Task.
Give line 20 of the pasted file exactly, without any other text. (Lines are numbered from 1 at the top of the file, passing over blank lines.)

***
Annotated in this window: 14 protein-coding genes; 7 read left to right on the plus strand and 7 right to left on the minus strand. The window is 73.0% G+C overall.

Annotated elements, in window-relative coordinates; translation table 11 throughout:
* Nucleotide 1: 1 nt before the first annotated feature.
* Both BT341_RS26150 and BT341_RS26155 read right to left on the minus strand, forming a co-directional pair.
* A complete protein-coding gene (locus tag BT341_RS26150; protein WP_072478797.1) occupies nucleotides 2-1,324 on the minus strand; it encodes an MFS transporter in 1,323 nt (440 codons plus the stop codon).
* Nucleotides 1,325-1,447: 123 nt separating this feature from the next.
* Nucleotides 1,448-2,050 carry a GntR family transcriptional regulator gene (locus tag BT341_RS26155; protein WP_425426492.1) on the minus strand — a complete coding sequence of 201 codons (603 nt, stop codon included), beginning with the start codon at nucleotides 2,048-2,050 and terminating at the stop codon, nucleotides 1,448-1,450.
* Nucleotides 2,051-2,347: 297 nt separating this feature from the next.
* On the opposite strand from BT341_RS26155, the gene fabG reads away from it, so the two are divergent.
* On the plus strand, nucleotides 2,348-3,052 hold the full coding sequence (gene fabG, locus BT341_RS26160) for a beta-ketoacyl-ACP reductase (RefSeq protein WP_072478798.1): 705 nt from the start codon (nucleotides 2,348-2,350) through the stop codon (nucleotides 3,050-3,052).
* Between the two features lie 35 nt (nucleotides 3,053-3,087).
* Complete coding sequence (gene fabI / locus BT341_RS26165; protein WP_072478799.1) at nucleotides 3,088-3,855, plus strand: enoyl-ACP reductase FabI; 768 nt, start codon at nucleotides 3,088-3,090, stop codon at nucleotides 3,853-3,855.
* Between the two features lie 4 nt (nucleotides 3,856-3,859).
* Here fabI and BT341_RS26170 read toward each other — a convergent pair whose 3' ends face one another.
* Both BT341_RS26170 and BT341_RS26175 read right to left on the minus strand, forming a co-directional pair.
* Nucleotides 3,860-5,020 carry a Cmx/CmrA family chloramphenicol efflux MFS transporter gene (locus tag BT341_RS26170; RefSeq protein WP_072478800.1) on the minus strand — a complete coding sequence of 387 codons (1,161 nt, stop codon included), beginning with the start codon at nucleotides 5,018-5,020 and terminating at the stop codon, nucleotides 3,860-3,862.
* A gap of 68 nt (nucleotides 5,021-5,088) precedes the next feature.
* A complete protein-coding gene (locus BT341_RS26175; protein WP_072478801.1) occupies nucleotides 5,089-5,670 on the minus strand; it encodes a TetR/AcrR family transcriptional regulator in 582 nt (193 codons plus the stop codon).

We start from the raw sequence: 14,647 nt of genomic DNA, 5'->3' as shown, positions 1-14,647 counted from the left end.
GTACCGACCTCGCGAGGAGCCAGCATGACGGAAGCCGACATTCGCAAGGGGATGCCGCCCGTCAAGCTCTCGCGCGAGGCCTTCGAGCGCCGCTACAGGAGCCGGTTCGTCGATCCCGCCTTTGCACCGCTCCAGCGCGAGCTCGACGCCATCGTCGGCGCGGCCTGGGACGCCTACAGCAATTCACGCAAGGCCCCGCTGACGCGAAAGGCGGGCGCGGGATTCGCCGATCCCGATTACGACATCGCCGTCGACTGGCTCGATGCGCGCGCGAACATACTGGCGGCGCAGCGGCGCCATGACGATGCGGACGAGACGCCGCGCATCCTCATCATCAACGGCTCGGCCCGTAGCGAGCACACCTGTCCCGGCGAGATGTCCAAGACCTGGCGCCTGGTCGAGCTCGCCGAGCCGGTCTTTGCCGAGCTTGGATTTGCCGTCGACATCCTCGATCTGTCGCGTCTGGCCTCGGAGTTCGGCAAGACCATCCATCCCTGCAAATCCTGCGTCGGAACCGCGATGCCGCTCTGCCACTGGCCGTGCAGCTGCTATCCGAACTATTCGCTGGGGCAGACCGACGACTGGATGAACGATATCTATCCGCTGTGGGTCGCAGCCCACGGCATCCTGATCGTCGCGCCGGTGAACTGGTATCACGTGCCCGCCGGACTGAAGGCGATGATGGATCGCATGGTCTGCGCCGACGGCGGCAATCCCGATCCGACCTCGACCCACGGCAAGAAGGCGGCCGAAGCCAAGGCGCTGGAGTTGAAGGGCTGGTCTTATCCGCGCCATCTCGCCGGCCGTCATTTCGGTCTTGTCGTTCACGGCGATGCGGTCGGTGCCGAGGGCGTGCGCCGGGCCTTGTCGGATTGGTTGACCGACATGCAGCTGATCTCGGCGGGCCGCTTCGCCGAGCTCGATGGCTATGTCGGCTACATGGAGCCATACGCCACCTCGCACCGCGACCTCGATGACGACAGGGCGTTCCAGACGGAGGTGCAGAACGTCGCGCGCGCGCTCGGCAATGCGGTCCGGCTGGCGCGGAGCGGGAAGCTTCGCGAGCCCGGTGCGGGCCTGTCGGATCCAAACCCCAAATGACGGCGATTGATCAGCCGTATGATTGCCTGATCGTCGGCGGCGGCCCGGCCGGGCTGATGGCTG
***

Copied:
GTACCGACCTCGCGAGGAGCCAGCATGACGGAAGCCGACATTCGCAAGGGGATGCCGCCCGTCAAGCTCTCGCGCGAGGCCTTCGAGCGCCGCTACAGGAGCCGGTTCGTCGATCCCGCCTTTGCACCGCTCCAGCGCGAGCTCGACGCCATCGTCGGCGCGGCCTGGGACGCCTACAGCAATTCACGCAAGGCCCCGCTGACGCGAAAGGCGGGCGCGGGATTCGCCGATCCCGATTACGACATCGCCGTCGACTGGCTCGATGCGCGCGCGAACATACTGGCGGCGCAGCGGCGCCATGACGATGCGGACGAGACGCCGCGCATCCTCATCATCAACGGCTCGGCCCGTAGCGAGCACACCTGTCCCGGCGAGATGTCCAAGACCTGGCGCCTGGTCGAGCTCGCCGAGCCGGTCTTTGCCGAGCTTGGATTTGCCGTCGACATCCTCGATCTGTCGCGTCTGGCCTCGGAGTTCGGCAAGACCATCCATCCCTGCAAATCCTGCGTCGGAACCGCGATGCCGCTCTGCCACTGGCCGTGCAGCTGCTATCCGAACTATTCGCTGGGGCAGACCGACGACTGGATGAACGATATCTATCCGCTGTGGGTCGCAGCCCACGGCATCCTGATCGTCGCGCCGGTGAACTGGTATCACGTGCCCGCCGGACTGAAGGCGATGATGGATCGCATGGTCTGCGCCGACGGCGGCAATCCCGATCCGACCTCGACCCACGGCAAGAAGGCGGCCGAAGCCAAGGCGCTGGAGTTGAAGGGCTGGTCTTATCCGCGCCATCTCGCCGGCCGTCATTTCGGTCTTGTCGTTCACGGCGATGCGGTCGGTGCCGAGGGCGTGCGCCGGGCCTTGTCGGATTGGTTGACCGACATGCAGCTGATCTCGGCGGGCCGCTTCGCCGAGCTCGATGGCTATGTCGGCTACATGGAGCCATACGCCACCTCGCACCGCGACCTCGATGACGACAGGGCGTTCCAGACGGAGGTGCAGAACGTCGCGCGCGCGCTCGGCAATGCGGTCCGGCTGGCGCGGAGCGGGAAGCTTCGCGAGCCCGGTGCGGGCCTGTCGGATCCAAACCCCAAATGACGGCGATTGATCAGCCGTATGATTGCCTGATCGTCGGCGGCGGCCCGGCCGGGCTGATGGCTG